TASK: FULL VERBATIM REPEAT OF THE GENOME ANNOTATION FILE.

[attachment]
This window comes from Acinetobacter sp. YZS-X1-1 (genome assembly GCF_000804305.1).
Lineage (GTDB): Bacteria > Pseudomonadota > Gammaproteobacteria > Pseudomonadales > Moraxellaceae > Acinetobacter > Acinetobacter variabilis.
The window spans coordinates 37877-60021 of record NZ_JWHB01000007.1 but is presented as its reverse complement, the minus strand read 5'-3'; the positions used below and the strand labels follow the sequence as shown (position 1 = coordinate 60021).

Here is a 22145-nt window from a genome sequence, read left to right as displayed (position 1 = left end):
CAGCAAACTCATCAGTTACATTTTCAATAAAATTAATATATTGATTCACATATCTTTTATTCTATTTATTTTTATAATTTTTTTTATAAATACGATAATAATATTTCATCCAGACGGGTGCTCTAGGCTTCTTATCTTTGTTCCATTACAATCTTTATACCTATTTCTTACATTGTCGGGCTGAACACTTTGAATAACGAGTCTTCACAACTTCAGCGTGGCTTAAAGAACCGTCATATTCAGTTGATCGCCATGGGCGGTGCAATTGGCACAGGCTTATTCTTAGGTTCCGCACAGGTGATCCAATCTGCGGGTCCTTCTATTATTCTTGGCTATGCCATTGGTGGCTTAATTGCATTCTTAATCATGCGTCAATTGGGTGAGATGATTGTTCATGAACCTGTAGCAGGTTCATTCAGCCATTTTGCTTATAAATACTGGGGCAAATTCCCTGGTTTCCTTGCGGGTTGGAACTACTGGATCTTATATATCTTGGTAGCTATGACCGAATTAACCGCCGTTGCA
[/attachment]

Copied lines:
This window comes from Acinetobacter sp. YZS-X1-1 (genome assembly GCF_000804305.1).
Lineage (GTDB): Bacteria > Pseudomonadota > Gammaproteobacteria > Pseudomonadales > Moraxellaceae > Acinetobacter > Acinetobacter variabilis.
The window spans coordinates 37877-60021 of record NZ_JWHB01000007.1 but is presented as its reverse complement, the minus strand read 5'-3'; the positions used below and the strand labels follow the sequence as shown (position 1 = coordinate 60021).

Here is a 22145-nt window from a genome sequence, read left to right as displayed (position 1 = left end):
CAGCAAACTCATCAGTTACATTTTCAATAAAATTAATATATTGATTCACATATCTTTTATTCTATTTATTTTTATAATTTTTTTTATAAATACGATAATAATATTTCATCCAGACGGGTGCTCTAGGCTTCTTATCTTTGTTCCATTACAATCTTTATACCTATTTCTTACATTGTCGGGCTGAACACTTTGAATAACGAGTCTTCACAACTTCAGCGTGGCTTAAAGAACCGTCATATTCAGTTGATCGCCATGGGCGGTGCAATTGGCACAGGCTTATTCTTAGGTTCCGCACAGGTGATCCAATCTGCGGGTCCTTCTATTATTCTTGGCTATGCCATTGGTGGCTTAATTGCATTCTTAATCATGCGTCAATTGGGTGAGATGATTGTTCATGAACCTGTAGCAGGTTCATTCAGCCATTTTGCTTATAAATACTGGGGCAAATTCCCTGGTTTCCTTGCGGGTTGGAACTACTGGATCTTATATATCTTGGTAGCTATGACCGAATTAACCGCCGTTGCA